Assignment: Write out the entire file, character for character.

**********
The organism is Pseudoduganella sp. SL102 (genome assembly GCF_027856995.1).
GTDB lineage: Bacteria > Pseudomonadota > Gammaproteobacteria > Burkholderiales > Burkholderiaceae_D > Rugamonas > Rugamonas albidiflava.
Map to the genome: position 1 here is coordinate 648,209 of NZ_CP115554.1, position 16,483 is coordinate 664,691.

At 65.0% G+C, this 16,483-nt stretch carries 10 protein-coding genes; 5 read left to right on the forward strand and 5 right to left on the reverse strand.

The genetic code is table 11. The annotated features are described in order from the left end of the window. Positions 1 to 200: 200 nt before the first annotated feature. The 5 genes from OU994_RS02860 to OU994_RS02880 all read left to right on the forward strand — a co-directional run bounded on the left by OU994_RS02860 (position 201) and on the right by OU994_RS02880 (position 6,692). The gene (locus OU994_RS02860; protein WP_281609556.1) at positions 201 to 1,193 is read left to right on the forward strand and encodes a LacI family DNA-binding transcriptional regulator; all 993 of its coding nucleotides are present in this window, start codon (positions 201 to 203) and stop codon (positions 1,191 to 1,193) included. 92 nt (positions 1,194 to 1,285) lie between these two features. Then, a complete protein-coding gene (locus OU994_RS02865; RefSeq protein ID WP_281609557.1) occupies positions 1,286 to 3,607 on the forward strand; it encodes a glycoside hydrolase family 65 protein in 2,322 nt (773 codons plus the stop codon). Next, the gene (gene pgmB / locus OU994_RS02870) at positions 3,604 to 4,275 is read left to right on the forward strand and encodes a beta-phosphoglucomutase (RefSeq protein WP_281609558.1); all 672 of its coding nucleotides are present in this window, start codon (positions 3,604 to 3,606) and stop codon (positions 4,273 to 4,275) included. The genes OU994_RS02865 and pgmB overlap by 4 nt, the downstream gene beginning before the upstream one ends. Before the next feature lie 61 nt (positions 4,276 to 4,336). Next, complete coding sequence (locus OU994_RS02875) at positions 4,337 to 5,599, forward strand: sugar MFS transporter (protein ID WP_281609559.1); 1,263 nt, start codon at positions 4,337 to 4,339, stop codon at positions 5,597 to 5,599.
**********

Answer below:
The organism is Pseudoduganella sp. SL102 (genome assembly GCF_027856995.1).
GTDB lineage: Bacteria > Pseudomonadota > Gammaproteobacteria > Burkholderiales > Burkholderiaceae_D > Rugamonas > Rugamonas albidiflava.
Map to the genome: position 1 here is coordinate 648,209 of NZ_CP115554.1, position 16,483 is coordinate 664,691.

At 65.0% G+C, this 16,483-nt stretch carries 10 protein-coding genes; 5 read left to right on the forward strand and 5 right to left on the reverse strand.

The genetic code is table 11. The annotated features are described in order from the left end of the window. Positions 1 to 200: 200 nt before the first annotated feature. The 5 genes from OU994_RS02860 to OU994_RS02880 all read left to right on the forward strand — a co-directional run bounded on the left by OU994_RS02860 (position 201) and on the right by OU994_RS02880 (position 6,692). The gene (locus OU994_RS02860; protein WP_281609556.1) at positions 201 to 1,193 is read left to right on the forward strand and encodes a LacI family DNA-binding transcriptional regulator; all 993 of its coding nucleotides are present in this window, start codon (positions 201 to 203) and stop codon (positions 1,191 to 1,193) included. 92 nt (positions 1,194 to 1,285) lie between these two features. Then, a complete protein-coding gene (locus OU994_RS02865; RefSeq protein ID WP_281609557.1) occupies positions 1,286 to 3,607 on the forward strand; it encodes a glycoside hydrolase family 65 protein in 2,322 nt (773 codons plus the stop codon). Next, the gene (gene pgmB / locus OU994_RS02870) at positions 3,604 to 4,275 is read left to right on the forward strand and encodes a beta-phosphoglucomutase (RefSeq protein WP_281609558.1); all 672 of its coding nucleotides are present in this window, start codon (positions 3,604 to 3,606) and stop codon (positions 4,273 to 4,275) included. The genes OU994_RS02865 and pgmB overlap by 4 nt, the downstream gene beginning before the upstream one ends. Before the next feature lie 61 nt (positions 4,276 to 4,336). Next, complete coding sequence (locus OU994_RS02875) at positions 4,337 to 5,599, forward strand: sugar MFS transporter (protein ID WP_281609559.1); 1,263 nt, start codon at positions 4,337 to 4,339, stop codon at positions 5,597 to 5,599.